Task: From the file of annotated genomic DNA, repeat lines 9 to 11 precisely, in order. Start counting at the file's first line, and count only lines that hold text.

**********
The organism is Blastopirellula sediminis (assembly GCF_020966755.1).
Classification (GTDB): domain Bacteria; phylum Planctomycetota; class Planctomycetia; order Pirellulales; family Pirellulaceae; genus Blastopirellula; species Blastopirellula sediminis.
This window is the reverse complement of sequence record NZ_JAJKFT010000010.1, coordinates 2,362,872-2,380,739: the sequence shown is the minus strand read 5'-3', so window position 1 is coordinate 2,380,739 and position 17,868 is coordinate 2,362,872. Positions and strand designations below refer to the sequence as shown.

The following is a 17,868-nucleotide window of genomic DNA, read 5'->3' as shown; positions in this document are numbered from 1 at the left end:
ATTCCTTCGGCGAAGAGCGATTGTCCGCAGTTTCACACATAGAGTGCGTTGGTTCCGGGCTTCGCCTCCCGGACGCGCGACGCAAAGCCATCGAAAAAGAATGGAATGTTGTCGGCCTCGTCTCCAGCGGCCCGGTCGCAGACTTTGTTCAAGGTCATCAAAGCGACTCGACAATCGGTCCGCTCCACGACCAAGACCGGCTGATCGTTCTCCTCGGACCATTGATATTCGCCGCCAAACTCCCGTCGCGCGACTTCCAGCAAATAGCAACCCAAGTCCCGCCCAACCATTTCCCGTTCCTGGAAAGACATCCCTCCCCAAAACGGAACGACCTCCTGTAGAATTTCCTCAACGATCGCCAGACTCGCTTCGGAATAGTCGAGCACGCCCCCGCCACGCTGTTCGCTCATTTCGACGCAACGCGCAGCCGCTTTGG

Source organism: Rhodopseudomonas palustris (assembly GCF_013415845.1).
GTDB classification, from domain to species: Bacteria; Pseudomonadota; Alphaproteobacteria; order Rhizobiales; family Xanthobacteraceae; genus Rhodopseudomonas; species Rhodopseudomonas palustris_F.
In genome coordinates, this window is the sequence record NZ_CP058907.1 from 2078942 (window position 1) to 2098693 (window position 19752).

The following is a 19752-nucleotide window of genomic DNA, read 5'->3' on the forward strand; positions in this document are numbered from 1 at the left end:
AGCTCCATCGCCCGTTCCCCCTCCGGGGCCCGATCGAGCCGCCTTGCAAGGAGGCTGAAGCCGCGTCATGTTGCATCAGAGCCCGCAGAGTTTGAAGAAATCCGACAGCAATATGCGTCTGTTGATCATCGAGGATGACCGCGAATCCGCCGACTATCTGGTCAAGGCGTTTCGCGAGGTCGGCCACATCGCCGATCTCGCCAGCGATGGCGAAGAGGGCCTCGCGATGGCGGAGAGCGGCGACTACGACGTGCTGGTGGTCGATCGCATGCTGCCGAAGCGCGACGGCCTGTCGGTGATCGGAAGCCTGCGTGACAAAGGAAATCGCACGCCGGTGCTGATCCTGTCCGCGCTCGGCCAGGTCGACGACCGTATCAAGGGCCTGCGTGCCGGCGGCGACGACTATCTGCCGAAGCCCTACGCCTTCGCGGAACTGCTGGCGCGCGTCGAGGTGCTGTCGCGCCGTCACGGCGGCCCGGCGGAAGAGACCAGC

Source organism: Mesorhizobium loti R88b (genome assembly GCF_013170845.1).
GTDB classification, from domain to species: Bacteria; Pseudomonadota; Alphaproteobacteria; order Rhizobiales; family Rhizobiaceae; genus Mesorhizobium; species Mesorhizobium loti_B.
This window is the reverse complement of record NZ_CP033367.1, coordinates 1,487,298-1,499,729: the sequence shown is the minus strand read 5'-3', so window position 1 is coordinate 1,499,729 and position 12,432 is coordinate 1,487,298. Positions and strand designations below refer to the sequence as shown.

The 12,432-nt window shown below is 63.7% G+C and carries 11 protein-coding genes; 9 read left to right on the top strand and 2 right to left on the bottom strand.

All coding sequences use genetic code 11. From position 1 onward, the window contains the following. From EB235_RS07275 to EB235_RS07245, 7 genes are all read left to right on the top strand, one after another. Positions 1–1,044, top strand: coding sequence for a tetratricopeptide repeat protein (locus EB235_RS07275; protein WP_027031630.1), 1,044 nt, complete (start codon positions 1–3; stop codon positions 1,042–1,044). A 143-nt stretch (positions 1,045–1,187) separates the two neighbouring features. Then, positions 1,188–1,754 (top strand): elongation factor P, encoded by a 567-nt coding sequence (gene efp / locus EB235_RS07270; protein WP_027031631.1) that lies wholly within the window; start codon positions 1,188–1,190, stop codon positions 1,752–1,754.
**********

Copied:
The following is a 19752-nucleotide window of genomic DNA, read 5'->3' on the forward strand; positions in this document are numbered from 1 at the left end:
AGCTCCATCGCCCGTTCCCCCTCCGGGGCCCGATCGAGCCGCCTTGCAAGGAGGCTGAAGCCGCGTCATGTTGCATCAGAGCCCGCAGAGTTTGAAGAAATCCGACAGCAATATGCGTCTGTTGATCATCGAGGATGACCGCGAATCCGCCGACTATCTGGTCAAGGCGTTTCGCGAGGTCGGCCACATCGCCGATCTCGCCAGCGATGGCGAAGAGGGCCTCGCGATGGCGGAGAGCGGCGACTACGACGTGCTGGTGGTCGATCGCATGCTGCCGAAGCGCGACGGCCTGTCGGTGATCGGAAGCCTGCGTGACAAAGGAAATCGCACGCCGGTGCTGATCCTGTCCGCGCTCGGCCAGGTCGACGACCGTATCAAGGGCCTGCGTGCCGGCGGCGACGACTATCTGCCGAAGCCCTACGCCTTCGCGGAACTGCTGGCGCGCGTCGAGGTGCTGTCGCGCCGTCACGGCGGCCCGGCGGAAGAGACCAGC

Source organism: Mesorhizobium loti R88b (genome assembly GCF_013170845.1).